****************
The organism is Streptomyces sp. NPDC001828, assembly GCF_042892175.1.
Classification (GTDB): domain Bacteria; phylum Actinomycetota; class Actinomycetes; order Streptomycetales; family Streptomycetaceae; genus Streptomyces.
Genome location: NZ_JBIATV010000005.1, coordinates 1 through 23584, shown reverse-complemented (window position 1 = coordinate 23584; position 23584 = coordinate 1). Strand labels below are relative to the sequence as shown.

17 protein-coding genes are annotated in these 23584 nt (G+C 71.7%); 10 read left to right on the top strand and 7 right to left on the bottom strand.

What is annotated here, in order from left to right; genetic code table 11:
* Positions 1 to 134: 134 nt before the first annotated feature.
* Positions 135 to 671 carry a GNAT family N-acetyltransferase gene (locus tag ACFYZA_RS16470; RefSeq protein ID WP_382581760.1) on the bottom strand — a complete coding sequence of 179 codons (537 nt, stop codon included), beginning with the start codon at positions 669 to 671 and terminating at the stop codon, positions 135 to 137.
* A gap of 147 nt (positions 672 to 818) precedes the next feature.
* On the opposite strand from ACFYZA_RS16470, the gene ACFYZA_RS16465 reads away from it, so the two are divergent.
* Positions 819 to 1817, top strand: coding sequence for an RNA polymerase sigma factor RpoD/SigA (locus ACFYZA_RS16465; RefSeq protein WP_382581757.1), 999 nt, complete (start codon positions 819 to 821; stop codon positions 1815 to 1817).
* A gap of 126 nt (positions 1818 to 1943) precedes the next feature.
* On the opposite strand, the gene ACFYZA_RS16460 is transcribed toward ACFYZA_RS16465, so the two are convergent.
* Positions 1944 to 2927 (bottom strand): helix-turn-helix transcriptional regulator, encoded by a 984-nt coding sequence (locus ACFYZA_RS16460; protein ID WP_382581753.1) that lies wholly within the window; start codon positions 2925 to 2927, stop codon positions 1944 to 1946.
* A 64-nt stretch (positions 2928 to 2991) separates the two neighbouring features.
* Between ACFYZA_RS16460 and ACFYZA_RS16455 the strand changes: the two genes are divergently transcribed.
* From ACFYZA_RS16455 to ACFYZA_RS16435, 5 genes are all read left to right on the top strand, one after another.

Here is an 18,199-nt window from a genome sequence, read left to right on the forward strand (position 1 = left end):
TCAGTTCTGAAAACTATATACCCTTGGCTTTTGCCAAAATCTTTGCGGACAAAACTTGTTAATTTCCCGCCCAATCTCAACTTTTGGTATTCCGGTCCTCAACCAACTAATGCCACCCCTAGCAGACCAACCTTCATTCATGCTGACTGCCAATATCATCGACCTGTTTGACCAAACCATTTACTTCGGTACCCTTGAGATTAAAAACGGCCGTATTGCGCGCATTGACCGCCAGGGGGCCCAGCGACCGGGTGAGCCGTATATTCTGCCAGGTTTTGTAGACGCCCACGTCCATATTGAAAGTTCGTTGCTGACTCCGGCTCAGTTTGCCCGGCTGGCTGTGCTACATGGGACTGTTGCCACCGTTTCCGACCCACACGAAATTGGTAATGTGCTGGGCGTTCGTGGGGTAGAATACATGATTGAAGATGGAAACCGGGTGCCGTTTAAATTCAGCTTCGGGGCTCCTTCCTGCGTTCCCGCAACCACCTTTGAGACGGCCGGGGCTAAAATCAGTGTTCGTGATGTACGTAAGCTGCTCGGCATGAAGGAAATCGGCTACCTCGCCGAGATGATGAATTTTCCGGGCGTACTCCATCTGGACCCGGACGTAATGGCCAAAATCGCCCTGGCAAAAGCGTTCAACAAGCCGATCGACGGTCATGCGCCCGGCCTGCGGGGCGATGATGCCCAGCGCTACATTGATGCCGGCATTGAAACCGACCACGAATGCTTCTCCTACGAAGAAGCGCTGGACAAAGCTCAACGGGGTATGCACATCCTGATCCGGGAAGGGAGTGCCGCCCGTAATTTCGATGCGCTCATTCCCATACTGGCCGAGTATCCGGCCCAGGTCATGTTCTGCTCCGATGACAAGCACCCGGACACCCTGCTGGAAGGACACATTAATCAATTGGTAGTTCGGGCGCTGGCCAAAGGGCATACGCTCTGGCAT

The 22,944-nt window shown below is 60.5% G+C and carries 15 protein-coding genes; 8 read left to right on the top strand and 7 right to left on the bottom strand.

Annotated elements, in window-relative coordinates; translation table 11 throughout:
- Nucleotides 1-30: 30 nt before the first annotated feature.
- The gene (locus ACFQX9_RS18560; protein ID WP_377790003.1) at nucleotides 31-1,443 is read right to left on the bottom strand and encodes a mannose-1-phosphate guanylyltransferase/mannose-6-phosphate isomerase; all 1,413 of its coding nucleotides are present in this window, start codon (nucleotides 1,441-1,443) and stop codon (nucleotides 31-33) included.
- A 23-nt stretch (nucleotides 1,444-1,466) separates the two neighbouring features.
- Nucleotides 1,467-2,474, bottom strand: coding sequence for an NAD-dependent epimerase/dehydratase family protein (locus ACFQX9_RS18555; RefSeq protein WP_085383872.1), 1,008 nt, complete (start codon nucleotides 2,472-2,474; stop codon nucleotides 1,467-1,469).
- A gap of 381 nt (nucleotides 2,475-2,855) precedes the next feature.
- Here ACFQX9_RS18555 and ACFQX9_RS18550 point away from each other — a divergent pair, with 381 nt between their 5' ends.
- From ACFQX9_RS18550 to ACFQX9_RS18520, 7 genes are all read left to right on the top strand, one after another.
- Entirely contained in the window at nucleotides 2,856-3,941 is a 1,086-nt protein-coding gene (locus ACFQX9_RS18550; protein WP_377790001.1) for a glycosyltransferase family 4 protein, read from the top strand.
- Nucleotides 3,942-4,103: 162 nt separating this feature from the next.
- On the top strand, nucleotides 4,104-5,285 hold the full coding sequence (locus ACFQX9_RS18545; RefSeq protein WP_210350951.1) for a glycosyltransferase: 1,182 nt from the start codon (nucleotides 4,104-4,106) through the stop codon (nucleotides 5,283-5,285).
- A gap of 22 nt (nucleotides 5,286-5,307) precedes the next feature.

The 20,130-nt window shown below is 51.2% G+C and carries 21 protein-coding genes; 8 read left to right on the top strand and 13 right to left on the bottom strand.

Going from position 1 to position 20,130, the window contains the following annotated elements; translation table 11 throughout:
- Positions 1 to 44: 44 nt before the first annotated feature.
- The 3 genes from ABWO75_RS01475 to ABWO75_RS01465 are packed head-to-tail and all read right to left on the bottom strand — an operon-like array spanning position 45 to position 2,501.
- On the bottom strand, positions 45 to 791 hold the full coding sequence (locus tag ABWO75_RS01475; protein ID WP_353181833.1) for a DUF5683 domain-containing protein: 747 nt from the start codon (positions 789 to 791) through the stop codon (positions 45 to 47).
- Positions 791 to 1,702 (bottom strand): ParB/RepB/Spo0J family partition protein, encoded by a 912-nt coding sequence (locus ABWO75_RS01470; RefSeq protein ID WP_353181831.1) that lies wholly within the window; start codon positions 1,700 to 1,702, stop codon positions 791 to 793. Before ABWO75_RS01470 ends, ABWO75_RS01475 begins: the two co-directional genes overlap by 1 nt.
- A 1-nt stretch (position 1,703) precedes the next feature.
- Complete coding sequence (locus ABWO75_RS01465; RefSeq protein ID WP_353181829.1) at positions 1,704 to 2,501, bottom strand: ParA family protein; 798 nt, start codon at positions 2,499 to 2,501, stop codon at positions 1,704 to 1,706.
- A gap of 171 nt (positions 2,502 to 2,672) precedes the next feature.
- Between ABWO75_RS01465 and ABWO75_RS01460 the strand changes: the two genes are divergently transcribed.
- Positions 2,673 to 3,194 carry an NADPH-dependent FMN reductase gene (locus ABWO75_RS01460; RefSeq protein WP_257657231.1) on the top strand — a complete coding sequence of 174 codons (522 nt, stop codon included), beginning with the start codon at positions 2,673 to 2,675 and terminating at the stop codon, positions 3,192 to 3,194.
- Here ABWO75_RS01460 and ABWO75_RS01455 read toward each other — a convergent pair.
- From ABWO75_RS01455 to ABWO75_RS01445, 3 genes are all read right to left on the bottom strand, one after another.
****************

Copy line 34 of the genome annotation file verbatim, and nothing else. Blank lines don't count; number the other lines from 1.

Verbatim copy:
- Positions 1 to 44: 44 nt before the first annotated feature.